In Waste Of Paint, our writer/artist team of Jamie Peck and Debbie Allen will review goings-on about town in words and images.
This weekend, the New York music scene continued to show its support for injured rock and soul DJ Jonathan Toubin with numerous benefits in his honor. Brooklyn Bowl, Glasslands, and Motor City all pitched in, joining venues across the country in bringing people together to help the man whose tireless crate-digging has kept us dancing into the wee hours on many nights. Even the shows that were not specifically Jonathan-related were still peppered with discussion of how best to help the Wonka-esque mensch, and the same sentiment was on everyone’s lips: Get well soon, buddy.
Saturday, we stopped by the Toubin benefit at Glasslands, where Frankie Rose, Stalkers, the K-Holes and X-Ray Eyeballs were all set to throw down for their friend. Frankie Rose kicked things off with a short acoustic set of songs taken mostly from her excellent debut full-length. Instead of playing with the Outs, she was backed by a single guitarist, and while her songwriting stood up to the stripped down set-up, I missed the gorgeous vocal harmonies that are usually a part of songs like “Girlfriend Island” and “Candy.” That said, Rose’s strong, lovely voice was still a treat on its own, especially when she covered Mazzy Star’s “Blue Flower.”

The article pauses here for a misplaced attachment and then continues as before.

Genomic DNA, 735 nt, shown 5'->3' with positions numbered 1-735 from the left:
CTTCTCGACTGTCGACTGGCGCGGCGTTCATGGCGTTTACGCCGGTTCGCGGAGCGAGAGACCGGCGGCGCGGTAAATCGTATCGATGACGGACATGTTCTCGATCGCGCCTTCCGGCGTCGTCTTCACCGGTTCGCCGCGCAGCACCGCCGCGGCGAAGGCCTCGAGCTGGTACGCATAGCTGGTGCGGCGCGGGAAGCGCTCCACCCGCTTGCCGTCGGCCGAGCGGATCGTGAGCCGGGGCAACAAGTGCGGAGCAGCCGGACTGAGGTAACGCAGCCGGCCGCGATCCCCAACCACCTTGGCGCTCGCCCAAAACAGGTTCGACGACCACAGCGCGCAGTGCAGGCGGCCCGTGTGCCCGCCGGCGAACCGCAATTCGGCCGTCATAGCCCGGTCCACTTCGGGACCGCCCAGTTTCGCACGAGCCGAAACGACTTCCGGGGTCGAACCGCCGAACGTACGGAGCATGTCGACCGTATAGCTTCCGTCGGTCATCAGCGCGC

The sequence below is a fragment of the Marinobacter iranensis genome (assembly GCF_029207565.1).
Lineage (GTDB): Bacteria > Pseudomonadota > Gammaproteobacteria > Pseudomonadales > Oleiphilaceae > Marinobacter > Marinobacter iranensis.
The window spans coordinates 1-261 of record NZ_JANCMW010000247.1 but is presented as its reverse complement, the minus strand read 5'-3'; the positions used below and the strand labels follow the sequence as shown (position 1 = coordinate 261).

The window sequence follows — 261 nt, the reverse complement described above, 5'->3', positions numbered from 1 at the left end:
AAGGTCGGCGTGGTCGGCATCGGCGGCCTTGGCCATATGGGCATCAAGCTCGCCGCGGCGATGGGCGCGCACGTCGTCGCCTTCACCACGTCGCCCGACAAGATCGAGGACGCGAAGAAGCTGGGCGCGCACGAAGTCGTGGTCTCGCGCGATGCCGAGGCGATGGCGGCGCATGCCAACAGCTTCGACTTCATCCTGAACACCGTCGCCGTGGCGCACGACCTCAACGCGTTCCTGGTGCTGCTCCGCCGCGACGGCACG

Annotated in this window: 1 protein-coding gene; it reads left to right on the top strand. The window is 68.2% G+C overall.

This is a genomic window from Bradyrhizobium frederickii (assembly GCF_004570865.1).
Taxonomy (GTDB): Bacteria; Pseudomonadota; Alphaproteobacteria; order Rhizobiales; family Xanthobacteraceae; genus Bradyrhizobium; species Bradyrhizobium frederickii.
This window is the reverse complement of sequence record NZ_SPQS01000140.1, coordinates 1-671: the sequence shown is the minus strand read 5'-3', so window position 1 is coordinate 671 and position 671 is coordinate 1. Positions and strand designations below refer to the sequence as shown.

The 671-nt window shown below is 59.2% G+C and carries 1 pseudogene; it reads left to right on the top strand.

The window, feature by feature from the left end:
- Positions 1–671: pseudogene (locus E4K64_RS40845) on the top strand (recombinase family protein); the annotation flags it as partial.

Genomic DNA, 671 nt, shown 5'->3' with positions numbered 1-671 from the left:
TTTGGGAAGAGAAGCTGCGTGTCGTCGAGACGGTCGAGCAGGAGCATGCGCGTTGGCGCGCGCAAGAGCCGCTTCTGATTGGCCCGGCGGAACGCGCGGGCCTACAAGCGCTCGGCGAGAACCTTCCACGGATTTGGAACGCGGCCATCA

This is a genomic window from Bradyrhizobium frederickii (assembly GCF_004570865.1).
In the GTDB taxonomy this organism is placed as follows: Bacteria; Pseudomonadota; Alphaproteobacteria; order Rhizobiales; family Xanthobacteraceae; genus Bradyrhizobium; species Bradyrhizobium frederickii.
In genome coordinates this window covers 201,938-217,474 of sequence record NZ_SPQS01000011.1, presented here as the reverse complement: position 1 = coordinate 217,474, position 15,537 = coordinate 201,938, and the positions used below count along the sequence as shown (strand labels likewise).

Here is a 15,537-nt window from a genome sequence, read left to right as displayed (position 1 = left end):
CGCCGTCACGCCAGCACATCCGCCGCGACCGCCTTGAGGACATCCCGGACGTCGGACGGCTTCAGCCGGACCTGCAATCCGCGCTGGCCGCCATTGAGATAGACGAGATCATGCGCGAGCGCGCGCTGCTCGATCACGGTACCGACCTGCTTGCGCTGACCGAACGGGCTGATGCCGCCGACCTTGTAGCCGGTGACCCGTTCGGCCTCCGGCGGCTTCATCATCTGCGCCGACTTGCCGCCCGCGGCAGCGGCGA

We wanted to stay for the rest of the bands, but Chicago’s White Mystery was playing Gramercy Theater at 11:30, and they’re not in town very often. Consisting of brother-sister duo Alex and Francis White, this band combines the raucous energy of garage-punk with above-average guitar proficiency. Both siblings bobbed their giant red ‘fros nonstop as sister Alex delivered the monster riffs and sang in a slightly raspy voice; it occasionally reminded me of Grace Slick’s in both its declarative confidence and the slight echo effect over it. Francis chimed in from behind the drum set, often making silly faces. At the end of their last song, Alex played the guitar with her whole body (including that magical ‘fro), rubbing it on herself and slinging it around to create ringing feedback. One gets the sense the White household was a fun place to grow up.
Next, Detroit’s The Dirtbombs performed a more “classic” take on garage rock that incorporated more of rock’s blues and soul roots. Anchored by dueling drummers, the group delivered a long set of leg shaking (if slightly repetitive) numbers. It’s worth noting that front man Mick Collins was sporting a pair of black-and-blue Village Voice sunglasses provided by our street team, which he removed only to wipe the sweat from his face. For the finale, instead of going bigger, the group gradually subtracted members until only one drummer remained, pounding at his set in an exhausted and haphazard fashion for maybe a bit too long. None of the yelling, moshing fans seemed to mind.